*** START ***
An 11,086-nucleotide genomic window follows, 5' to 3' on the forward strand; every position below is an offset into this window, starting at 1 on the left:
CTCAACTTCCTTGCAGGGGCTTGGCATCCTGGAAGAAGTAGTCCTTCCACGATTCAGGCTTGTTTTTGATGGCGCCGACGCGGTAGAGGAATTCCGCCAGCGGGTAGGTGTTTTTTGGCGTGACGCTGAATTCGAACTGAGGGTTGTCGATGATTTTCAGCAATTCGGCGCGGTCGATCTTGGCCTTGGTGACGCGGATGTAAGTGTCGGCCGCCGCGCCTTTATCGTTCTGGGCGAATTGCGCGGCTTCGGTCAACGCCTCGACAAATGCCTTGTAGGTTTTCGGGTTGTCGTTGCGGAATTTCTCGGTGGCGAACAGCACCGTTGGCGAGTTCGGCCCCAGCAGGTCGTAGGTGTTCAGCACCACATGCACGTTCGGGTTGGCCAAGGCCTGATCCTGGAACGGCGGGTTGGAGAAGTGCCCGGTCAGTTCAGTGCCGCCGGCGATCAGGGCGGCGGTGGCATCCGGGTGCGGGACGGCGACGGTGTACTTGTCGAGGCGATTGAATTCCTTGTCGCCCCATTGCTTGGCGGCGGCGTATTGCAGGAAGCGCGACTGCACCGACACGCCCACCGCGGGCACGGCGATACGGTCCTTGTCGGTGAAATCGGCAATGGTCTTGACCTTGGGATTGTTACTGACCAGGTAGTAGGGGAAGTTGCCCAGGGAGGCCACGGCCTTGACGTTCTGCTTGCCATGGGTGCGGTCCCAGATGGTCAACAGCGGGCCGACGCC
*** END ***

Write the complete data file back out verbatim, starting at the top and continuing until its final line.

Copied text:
An 11,086-nucleotide genomic window follows, 5' to 3' on the forward strand; every position below is an offset into this window, starting at 1 on the left:
CTCAACTTCCTTGCAGGGGCTTGGCATCCTGGAAGAAGTAGTCCTTCCACGATTCAGGCTTGTTTTTGATGGCGCCGACGCGGTAGAGGAATTCCGCCAGCGGGTAGGTGTTTTTTGGCGTGACGCTGAATTCGAACTGAGGGTTGTCGATGATTTTCAGCAATTCGGCGCGGTCGATCTTGGCCTTGGTGACGCGGATGTAAGTGTCGGCCGCCGCGCCTTTATCGTTCTGGGCGAATTGCGCGGCTTCGGTCAACGCCTCGACAAATGCCTTGTAGGTTTTCGGGTTGTCGTTGCGGAATTTCTCGGTGGCGAACAGCACCGTTGGCGAGTTCGGCCCCAGCAGGTCGTAGGTGTTCAGCACCACATGCACGTTCGGGTTGGCCAAGGCCTGATCCTGGAACGGCGGGTTGGAGAAGTGCCCGGTCAGTTCAGTGCCGCCGGCGATCAGGGCGGCGGTGGCATCCGGGTGCGGGACGGCGACGGTGTACTTGTCGAGGCGATTGAATTCCTTGTCGCCCCATTGCTTGGCGGCGGCGTATTGCAGGAAGCGCGACTGCACCGACACGCCCACCGCGGGCACGGCGATACGGTCCTTGTCGGTGAAATCGGCAATGGTCTTGACCTTGGGATTGTTACTGACCAGGTAGTAGGGGAAGTTGCCCAGGGAGGCCACGGCCTTGACGTTCTGCTTGCCATGGGTGCGGTCCCAGATGGTCAACAGCGGGCCGACGCC